Fortunately, groups such as the University of Saskatchewan Retirees Association (USRA) are there to make the transition a little easier.
Formed in 1989, USRA’s goals were initially pension reform—switching from defined to indexed—according to president Judith Henderson. Twenty-seven years later, the group now aims to promote the interests and welfare of the university’s retirees—both faculty and staff—while helping them maintain their ties to the institution.
“We still can have an advocacy role, but I think a lot of us want to stay in touch with the university,” said Henderson, herself a retired English professor who also previously served as assistant dean of student affairs and associate dean of humanities and fine arts in the College of Arts and Science. Maintaining that engagement after retirement can be tricky. For example, the U of S Alumni Association has a wide membership base, but many staff and faculty are not U of S alumni, she explained.
There are also those who retire outside of the city or province, but who are still members of USRA. “For those of us here, we have a lot of activities that keep us in touch with each other and we work hard to find ways to support the university,” she said.
USRA is open to retired faculty members, members of the Administrative and Supervisory Personnel Association (ASPA) union and exempt staff from the U of S and its federated and affiliated colleges. Contract research scientists from on-campus centres (such as the National Research Council) are also eligible to enrol in USRA.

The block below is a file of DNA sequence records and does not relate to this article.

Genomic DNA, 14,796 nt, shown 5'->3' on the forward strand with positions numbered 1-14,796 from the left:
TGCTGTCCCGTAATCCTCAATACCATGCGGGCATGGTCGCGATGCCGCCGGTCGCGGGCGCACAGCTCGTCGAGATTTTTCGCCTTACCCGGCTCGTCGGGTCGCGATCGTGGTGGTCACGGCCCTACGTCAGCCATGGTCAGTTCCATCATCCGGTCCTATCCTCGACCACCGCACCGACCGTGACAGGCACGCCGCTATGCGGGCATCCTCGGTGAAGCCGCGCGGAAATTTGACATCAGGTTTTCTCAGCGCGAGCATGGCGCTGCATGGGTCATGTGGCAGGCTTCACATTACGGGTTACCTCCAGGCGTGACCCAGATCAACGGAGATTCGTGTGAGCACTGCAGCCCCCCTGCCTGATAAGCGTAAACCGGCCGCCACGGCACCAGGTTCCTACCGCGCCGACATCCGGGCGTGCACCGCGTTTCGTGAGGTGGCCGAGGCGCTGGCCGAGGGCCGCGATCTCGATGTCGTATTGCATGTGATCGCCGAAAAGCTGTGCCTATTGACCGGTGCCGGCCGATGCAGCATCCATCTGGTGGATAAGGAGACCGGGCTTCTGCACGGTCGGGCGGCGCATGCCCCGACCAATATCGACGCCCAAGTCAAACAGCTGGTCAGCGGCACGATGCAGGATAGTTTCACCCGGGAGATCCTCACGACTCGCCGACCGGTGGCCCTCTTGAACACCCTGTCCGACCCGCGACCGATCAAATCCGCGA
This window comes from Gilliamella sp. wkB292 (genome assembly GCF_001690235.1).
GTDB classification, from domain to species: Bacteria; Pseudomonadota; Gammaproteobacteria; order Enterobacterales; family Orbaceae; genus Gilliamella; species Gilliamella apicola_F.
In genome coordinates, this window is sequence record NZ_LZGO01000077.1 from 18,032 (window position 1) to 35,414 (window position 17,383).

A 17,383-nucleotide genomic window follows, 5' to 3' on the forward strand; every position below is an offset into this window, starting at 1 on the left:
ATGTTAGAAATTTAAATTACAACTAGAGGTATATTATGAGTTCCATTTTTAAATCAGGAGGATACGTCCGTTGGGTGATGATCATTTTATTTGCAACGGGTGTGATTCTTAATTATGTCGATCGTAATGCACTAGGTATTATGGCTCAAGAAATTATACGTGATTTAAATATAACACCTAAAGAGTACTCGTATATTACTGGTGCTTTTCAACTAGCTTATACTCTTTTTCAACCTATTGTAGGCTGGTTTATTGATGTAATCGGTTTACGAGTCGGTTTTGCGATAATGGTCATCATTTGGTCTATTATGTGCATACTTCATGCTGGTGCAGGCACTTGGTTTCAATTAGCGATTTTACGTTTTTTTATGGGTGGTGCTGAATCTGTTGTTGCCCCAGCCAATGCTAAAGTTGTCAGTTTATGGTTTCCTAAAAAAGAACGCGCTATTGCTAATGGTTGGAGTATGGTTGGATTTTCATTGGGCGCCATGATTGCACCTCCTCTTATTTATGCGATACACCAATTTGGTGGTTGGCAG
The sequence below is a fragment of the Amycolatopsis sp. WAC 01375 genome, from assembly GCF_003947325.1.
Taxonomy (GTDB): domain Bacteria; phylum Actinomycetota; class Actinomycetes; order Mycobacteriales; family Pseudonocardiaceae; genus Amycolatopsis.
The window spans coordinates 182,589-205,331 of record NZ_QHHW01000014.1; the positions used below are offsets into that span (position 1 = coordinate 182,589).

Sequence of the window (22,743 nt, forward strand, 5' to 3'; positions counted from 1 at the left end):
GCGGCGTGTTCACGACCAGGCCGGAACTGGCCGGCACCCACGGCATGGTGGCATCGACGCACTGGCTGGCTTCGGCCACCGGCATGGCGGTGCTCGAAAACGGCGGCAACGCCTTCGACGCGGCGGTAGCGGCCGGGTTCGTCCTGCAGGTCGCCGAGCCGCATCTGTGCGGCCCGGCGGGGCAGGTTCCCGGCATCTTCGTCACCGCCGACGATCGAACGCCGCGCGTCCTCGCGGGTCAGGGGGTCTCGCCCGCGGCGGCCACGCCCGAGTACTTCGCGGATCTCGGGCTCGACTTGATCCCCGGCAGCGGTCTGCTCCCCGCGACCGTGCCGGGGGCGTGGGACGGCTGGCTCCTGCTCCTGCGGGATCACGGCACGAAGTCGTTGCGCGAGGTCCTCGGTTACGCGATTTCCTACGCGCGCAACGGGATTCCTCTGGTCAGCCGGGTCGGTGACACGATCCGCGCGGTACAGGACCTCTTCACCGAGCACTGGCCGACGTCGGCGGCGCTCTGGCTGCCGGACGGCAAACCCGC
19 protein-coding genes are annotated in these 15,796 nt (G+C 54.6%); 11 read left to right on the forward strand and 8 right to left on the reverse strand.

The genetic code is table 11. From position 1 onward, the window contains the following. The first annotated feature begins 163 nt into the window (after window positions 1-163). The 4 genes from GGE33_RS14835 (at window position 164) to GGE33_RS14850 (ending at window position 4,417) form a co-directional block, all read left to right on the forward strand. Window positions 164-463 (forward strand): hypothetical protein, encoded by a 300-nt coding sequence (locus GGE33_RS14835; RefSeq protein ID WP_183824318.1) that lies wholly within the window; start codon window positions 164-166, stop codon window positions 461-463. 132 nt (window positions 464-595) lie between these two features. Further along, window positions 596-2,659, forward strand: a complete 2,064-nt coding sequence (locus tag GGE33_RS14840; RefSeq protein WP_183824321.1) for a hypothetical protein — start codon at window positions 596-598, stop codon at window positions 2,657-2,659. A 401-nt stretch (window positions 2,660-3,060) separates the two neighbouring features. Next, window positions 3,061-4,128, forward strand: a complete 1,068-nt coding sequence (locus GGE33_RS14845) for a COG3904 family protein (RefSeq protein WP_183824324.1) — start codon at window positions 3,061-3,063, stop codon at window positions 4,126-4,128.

Locally, aside from discounts at campus retail outlets, USRA offers a monthly luncheon series available to members. While some of the topics are pertinent to the demographic base, others focus on societal and political issues (such as the needs of Syrian refugees or the expectations of a new federal government). Other events are “things that are rather fun,” said Henderson, noting an upcoming luncheon on craft beer.
Regardless of the topic, explained Henderson, the point of the monthly gathering is to “help seniors stay active, both getting out to meet with friends and former colleagues but also stay involved.”
USRA also has an awards program, which recognizes retirees who remain active in their profession and their community.“Some members remain quite active with grants and labs,” she said. Others excel outside of the office, because “not every person who retires wants to continue professional work. Some of them are very active in serving society through the university and their community. We like to recognize those things.”